President-elect Donald Trump’s week was supposed to be filled with cabinet confirmation hearings and his first press conference since winning the election in November. Instead, the Republican and his transition team dealt with the release of a 35-page, unproven intelligence dossier that led to the scandal dubbed “Golden Shower Gate.”

Trump and his team have staunchly denied the allegations contained in the dossier - which was prepared by a former British spy turned private security consultant at the behest of one of the billionaire’s political opponents. The documents assert, along with alleged questionable contact with Russia, that Trump booked the hotel suite at the Ritz-Carlton in Moscow that President Barack Obama and First Lady Michelle Obama stayed in and hired prostitutes to urinate on the suite’s bed.

The dossier claims Russia had the entire hotel bugged and had gathered information on Trump in order to blackmail him. The documents had reportedly circulated among politicians and media members for months but weren’t published before because the events and accusations described couldn’t be verified.

The story and allegations have many moving parts and can be confusing. Here’s a timeline of the events surrounding “Golden Shower Gate.”

Tuesday, 5:26 p.m. EDT: CNN was the first media outlet to break the story, reporting both Trump and Obama had been presented with the dossier and that Russian “operatives” had compromising personal and financial information that could be used to blackmail trump. CNN referenced a two-page synopsis of the report and not the entire dossier.

Tuesday, 6:20 p.m. EDT: Less than an hour later, BuzzFeed News dumped the entire 35-page dossier after the news site admitted its findings had not been verified and that it also contained errors like calling the Russian investment group Alfa Group instead “Alpha.”

BuzzFeed wrote it was “publishing the full document so that Americans can make up their own minds about allegations about the president-elect that have circulated at the highest levels of the US government.”

Tuesday, 7:19 p.m. EDT: The president-elect quickly took to Twitter to denounce the reports, saying they were in line with a “political witch hunt,” and emphatically denied any business links to Russia.

Wednesday: Just prior to his first press conference in six months and first since beating Hillary Clinton, Trump again headed to Twitter to chastise the U.S. intelligence community for allowing the dossier to leak and asked: “Are we living in Nazi Germany?”

Later Wednesday morning, Trump held the conference and when it turned over to reporters for questions, the very first query asked for comment on the dossier and if he believed the long-held belief within the intelligence community that Russia indeed hacked the election.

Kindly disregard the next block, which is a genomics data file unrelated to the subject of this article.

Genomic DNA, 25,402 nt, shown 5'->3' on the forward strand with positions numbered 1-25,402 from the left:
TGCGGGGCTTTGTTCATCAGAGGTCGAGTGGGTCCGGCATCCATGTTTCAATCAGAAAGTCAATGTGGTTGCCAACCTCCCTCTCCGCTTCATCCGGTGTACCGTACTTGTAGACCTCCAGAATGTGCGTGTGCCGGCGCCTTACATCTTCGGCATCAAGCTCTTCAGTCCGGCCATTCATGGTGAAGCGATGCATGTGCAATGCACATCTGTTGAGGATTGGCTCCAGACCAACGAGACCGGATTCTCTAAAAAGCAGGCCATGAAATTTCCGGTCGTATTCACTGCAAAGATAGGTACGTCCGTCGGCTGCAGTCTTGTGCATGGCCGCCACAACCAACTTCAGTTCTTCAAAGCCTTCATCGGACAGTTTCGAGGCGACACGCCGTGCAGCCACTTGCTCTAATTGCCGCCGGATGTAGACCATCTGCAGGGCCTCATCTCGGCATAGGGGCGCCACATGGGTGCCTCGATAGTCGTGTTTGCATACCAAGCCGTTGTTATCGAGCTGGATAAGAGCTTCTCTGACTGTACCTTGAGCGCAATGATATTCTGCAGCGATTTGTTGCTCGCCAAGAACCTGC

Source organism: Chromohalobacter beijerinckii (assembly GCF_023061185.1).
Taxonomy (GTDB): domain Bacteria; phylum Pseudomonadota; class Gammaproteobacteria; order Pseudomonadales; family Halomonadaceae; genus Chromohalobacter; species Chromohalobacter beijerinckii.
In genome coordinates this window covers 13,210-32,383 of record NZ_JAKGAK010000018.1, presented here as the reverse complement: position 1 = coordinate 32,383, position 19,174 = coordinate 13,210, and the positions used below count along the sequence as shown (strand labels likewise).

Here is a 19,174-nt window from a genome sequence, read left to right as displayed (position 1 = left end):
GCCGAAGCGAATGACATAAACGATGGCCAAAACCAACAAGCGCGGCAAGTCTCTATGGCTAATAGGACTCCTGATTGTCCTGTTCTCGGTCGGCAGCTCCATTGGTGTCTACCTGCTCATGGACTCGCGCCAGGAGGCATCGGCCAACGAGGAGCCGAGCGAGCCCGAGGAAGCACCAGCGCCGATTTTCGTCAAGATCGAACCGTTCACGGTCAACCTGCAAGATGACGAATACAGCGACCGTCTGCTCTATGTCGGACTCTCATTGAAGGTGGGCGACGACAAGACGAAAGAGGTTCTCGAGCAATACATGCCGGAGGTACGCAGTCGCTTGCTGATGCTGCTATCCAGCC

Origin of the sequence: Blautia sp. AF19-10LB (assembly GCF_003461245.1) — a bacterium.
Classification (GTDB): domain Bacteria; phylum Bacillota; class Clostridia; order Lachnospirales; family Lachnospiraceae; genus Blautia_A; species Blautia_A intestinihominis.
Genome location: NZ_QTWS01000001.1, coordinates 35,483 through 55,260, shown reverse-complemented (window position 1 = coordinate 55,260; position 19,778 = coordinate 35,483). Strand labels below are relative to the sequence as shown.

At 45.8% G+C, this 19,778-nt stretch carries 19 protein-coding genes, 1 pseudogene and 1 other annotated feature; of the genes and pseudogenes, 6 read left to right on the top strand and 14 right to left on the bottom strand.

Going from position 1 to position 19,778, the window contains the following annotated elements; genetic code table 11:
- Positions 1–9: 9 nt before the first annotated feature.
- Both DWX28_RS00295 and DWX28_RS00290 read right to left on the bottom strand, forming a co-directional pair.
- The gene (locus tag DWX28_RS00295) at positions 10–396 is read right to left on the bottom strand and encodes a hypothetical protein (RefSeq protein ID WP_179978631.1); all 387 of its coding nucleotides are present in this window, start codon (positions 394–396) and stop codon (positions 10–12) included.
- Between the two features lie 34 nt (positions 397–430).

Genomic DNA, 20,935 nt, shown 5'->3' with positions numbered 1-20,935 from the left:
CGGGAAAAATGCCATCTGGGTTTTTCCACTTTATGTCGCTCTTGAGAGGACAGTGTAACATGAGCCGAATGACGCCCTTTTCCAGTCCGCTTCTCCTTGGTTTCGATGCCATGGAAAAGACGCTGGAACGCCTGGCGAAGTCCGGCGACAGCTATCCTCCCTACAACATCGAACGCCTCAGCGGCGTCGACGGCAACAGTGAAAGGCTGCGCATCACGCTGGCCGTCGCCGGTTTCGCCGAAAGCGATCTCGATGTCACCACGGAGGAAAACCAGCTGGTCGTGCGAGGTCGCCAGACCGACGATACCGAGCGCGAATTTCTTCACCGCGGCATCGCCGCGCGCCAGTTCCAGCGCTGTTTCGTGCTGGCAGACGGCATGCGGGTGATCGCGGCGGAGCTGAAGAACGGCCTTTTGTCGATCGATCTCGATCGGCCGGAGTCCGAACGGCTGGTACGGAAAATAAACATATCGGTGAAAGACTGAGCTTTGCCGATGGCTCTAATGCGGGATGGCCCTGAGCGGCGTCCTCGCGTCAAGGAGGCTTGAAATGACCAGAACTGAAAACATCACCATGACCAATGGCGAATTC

“First of all, these meetings as you know are confidential, classified, so I'm not allowed to talk about what went on in a meeting, but we have many witnesses in that meeting, many of them with us. And I will say, again, I think it's a disgrace that information would be let out. I saw the information. I read the information outside of that meeting. It's all fake news. It's phony stuff. It didn't happen. And it was gotten by opponents of ours, as you know, because you reported it and so did many of the other people. It was a group of opponents that got together, sick people, and they put that crap together," he said.

Trump added: “But I read what was released, and I think it's a disgrace. I think it's an absolute disgrace. As far as hacking, I think it was Russia, but I think we also get hacked by other countries and other people. And I can say that, you know, when we lost 22 million names and everything else that was hacked recently, they didn't make a big deal out of that. That was something that was extraordinary that was probably China.”

During the conference, Trump also refused to take a question from a CNN reporter, accusing the cable network of being “fake news.”

Wednesday afternoon: The veracity of the allegations perhaps took on more weight and the scandal continued following the release of two reports. First RawStory, citing BBC News Washington Correspondent Paul Wood, published a report that stated Russia might not be the only country with knowledge of the scandal and asserted the Russians have both audio and video of the alleged events.

Secondly, the Wall Street Journal then unearthed the name of the ex-British spy as Christopher Steele, who is the director of Orbis Business Intelligence Ltd. In London. He was reportedly a member of MI6, the United Kingdom’s top intelligence agency, and according to the BBC News' Wood Steele may have left his home on Tuesday or Wednesday and is “in hiding.”

Thursday: International Business Times learned from adult magazine Penthouse, which had offered a $1 million prize for exclusive rights to videos that would prove the scandal is real, that it has received three claims but had yet to receive any physical tapes or video files.